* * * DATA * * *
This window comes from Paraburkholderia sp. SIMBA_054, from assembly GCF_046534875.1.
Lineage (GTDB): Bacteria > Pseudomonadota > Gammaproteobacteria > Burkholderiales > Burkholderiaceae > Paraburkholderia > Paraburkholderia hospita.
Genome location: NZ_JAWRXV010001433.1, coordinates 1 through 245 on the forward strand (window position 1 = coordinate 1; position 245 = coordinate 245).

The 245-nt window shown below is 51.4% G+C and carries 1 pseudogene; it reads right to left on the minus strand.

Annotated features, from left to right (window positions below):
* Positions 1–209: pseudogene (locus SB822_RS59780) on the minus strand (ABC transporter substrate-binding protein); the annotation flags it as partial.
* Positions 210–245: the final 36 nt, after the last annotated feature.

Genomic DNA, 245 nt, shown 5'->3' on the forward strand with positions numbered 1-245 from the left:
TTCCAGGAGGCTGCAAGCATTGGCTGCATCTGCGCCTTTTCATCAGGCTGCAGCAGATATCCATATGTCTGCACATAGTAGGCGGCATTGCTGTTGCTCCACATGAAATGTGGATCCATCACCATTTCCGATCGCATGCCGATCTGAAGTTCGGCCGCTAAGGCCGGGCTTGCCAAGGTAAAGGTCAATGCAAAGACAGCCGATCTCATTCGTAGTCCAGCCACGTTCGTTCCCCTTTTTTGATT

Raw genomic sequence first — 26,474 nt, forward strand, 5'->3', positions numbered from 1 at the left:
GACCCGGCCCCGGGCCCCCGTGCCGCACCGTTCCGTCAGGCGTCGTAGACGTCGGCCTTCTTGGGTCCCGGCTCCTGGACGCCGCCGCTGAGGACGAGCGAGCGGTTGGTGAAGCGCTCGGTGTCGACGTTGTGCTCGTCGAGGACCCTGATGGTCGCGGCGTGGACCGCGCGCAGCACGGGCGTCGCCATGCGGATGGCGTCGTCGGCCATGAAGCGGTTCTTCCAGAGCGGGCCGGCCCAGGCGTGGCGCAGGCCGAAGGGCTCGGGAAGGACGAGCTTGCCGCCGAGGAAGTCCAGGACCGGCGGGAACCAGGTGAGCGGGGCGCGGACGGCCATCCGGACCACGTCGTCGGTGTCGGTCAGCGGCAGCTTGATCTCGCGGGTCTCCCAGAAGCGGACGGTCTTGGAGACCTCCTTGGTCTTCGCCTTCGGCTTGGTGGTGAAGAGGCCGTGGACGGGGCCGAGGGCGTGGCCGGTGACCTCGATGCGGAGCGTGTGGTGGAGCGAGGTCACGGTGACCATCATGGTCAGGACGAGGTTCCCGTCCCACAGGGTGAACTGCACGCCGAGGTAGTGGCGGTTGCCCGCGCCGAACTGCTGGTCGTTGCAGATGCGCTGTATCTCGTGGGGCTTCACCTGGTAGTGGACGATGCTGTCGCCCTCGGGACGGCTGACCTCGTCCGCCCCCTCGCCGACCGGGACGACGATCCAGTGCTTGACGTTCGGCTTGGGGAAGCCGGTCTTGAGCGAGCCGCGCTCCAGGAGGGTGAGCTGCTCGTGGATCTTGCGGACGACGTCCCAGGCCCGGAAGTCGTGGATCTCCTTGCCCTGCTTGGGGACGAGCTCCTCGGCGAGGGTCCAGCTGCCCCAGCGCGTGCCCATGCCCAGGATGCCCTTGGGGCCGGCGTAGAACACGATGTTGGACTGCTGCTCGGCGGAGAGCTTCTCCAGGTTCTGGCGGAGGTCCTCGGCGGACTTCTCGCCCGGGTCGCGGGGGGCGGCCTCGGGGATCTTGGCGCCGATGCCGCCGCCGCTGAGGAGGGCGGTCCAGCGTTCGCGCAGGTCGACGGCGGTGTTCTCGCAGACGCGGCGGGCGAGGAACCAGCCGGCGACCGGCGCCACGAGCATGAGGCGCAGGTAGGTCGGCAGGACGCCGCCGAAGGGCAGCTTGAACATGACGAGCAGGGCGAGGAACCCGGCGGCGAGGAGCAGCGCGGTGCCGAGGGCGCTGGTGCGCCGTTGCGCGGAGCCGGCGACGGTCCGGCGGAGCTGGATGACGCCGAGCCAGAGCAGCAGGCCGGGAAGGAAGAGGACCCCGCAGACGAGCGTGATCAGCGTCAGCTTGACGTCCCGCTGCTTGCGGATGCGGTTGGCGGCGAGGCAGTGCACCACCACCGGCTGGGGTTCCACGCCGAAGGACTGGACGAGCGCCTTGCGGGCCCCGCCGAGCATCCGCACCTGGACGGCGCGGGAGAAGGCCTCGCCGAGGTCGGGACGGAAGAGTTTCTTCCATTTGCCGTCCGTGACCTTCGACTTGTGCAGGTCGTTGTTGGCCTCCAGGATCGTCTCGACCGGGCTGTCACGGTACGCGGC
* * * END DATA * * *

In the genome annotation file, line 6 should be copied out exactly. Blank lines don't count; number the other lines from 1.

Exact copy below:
* Positions 1–209: pseudogene (locus SB822_RS59780) on the minus strand (ABC transporter substrate-binding protein); the annotation flags it as partial.